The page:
Background Cases of Gonorrhoea continue to rise in the UK and young people (YP) remain disproportionally affected despite efforts to reduce infection rates.
Aim To identify if there been a true rise in Gonorrhoea cases in very YP (≤18 years) attending our GUM service.
Methods We identified all GUM (New and Rebook) attendances and Gonorrhoea diagnoses from 01/01/2011–31/12/2014 in patients ≤18 from MILLCARE. Electronic records were reviewed for demographics, infection site (s), antimicrobial resistance, re-infection and Chlamydia co-infection.
ResultsThere were 99 Gonorrhoea diagnoses in 84 patients, 94/99 (84.4%) in females and 15/99 (15.2%) in males (5/15 (33.3%) MSM). 1/84 (1.2%) was HIV+ (MSM). 26/99 (26.2%) infections were in White, 19/99 (19.2%) in Caribbean/Mixed-Caribbean, 11/99 (11.1%) in African/Mixed-African and 7/99 (7.1%) in Other-Mixed ethnicities. 80/84 (95.2%) were UK born. Age range was 15–18.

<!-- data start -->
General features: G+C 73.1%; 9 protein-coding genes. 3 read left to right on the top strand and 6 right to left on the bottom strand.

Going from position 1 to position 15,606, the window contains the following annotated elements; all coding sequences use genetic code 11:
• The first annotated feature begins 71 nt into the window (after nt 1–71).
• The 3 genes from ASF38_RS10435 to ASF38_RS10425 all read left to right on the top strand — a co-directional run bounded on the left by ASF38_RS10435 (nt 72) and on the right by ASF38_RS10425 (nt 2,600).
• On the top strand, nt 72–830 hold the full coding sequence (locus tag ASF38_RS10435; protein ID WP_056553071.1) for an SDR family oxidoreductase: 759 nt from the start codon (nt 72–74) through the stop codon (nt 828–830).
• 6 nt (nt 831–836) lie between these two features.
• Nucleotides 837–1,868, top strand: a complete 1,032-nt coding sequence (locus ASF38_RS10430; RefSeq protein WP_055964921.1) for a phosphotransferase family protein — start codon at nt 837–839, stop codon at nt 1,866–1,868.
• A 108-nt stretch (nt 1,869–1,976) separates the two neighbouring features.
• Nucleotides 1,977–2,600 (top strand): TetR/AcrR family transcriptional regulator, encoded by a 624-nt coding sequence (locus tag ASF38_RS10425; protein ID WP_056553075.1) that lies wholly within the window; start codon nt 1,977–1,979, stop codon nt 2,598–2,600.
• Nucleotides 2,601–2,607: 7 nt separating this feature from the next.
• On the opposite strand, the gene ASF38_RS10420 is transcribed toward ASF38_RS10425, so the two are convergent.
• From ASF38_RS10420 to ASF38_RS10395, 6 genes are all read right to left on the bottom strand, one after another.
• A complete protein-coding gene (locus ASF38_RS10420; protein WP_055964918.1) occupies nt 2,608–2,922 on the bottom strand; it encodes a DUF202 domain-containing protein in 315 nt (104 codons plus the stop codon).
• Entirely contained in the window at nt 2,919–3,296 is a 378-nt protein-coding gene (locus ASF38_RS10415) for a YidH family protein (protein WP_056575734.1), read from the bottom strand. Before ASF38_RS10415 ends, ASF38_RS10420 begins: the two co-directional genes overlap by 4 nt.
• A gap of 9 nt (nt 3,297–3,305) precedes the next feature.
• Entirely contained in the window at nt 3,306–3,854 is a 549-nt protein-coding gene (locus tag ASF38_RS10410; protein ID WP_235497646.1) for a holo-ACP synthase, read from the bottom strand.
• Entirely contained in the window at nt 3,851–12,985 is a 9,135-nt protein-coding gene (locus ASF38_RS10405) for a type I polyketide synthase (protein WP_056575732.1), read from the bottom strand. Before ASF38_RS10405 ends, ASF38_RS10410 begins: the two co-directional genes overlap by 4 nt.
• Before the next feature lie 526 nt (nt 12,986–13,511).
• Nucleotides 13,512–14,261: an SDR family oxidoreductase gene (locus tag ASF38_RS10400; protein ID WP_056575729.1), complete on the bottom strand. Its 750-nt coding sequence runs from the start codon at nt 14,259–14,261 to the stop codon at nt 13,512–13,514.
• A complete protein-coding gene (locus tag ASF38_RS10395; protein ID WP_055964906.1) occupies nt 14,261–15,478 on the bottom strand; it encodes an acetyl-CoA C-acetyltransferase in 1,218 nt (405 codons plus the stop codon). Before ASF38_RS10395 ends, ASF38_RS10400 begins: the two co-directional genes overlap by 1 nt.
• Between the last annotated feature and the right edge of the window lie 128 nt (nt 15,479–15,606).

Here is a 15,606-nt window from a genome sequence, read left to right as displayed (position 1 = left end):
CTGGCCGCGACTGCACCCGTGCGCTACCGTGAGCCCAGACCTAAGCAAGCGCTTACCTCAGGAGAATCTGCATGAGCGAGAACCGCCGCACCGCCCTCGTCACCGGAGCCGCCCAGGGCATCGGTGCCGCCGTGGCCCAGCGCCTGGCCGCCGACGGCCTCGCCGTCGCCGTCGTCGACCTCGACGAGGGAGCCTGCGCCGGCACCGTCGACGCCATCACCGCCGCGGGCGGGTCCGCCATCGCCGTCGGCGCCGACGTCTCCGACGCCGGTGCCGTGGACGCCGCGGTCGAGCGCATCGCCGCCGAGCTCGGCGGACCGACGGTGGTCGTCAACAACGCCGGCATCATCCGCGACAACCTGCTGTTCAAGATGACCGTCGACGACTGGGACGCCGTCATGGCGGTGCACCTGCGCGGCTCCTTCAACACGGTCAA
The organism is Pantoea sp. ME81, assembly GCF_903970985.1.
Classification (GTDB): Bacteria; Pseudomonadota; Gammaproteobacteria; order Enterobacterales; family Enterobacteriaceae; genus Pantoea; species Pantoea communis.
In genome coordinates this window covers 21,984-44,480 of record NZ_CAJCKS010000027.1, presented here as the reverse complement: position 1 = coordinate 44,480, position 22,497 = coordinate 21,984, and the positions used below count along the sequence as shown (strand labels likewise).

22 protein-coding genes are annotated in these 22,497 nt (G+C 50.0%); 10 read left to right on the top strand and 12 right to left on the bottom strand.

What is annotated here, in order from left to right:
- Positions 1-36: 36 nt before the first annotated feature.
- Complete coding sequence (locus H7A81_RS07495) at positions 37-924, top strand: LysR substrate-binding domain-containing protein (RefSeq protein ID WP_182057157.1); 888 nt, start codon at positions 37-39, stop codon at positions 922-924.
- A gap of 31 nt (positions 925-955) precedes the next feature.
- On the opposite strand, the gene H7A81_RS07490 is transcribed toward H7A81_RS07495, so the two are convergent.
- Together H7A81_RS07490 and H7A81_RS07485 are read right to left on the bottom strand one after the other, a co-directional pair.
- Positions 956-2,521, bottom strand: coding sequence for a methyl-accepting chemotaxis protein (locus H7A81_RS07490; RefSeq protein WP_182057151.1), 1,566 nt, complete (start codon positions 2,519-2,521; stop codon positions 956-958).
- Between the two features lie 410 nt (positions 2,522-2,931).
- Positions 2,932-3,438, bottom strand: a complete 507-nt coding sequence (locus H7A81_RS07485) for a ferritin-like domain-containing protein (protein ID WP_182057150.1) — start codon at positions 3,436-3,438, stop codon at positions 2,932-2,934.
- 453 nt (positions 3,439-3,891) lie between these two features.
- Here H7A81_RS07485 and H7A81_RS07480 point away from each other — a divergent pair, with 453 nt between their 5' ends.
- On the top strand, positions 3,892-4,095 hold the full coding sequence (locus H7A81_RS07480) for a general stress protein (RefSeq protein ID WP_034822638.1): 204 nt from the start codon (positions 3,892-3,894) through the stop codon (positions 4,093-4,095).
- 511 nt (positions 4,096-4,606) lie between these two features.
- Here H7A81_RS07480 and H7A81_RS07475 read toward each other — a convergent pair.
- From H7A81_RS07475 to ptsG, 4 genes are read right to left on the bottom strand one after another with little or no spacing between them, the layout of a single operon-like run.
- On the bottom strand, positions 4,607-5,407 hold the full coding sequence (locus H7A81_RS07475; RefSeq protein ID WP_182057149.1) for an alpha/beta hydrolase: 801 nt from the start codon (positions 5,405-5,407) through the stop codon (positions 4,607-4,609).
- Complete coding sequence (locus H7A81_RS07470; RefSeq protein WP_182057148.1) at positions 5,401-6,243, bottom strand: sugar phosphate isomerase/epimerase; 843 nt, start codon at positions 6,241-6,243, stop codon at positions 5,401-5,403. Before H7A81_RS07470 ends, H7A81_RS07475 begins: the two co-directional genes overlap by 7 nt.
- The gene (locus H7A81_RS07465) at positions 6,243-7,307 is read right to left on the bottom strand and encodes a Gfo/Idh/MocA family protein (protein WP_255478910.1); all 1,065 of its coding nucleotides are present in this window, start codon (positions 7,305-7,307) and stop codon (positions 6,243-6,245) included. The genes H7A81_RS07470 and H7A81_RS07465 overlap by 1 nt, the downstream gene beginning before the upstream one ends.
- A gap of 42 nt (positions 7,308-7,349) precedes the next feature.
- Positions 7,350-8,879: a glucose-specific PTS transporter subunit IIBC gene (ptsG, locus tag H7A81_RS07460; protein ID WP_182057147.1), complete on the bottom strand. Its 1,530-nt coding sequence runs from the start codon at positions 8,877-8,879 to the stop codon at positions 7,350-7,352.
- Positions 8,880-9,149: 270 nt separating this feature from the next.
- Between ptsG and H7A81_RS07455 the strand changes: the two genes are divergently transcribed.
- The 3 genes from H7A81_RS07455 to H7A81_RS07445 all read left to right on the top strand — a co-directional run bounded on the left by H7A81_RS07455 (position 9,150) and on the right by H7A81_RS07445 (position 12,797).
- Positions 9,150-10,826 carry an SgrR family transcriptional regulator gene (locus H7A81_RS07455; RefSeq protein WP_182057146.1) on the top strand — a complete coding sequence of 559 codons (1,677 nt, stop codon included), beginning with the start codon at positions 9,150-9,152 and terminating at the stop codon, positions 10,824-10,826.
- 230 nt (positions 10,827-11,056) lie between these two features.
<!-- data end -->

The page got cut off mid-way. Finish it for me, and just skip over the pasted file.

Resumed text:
83/99 (83.8%) were genital and 12/99 (12.1%) were multiple site infections. We found concurrent Chlamydia in 53/99 (53.3%). Antimicrobial resistance was detected in 15/68 (22%) culture+ cases, 13/15 (86.7%) in females and 2/15 (13.3%) in MSM. 11/84 (13.1%) patients had ≥1 re-infection (positive test at ≥3 months), 10/11 (90.9%) females and 1/11 (9.1%) MSM. Mean time to re-infection was 5.1 months.
Discussion NAAT testing was introduced into our service preceding the study period. We found Gonorrhoea diagnoses in patients ≤18 have increased three-fold in 4 years in our clinic with high rates of Chlamydia co-infection, antimicrobial resistance and re-infection. MSM, females and patients of Black/Mixed ethnicity are disproportionally affected. Further work is required to investigate factors contributing to the observed rise in Gonorrhoea in YP, and strategies to reduce infection rates.
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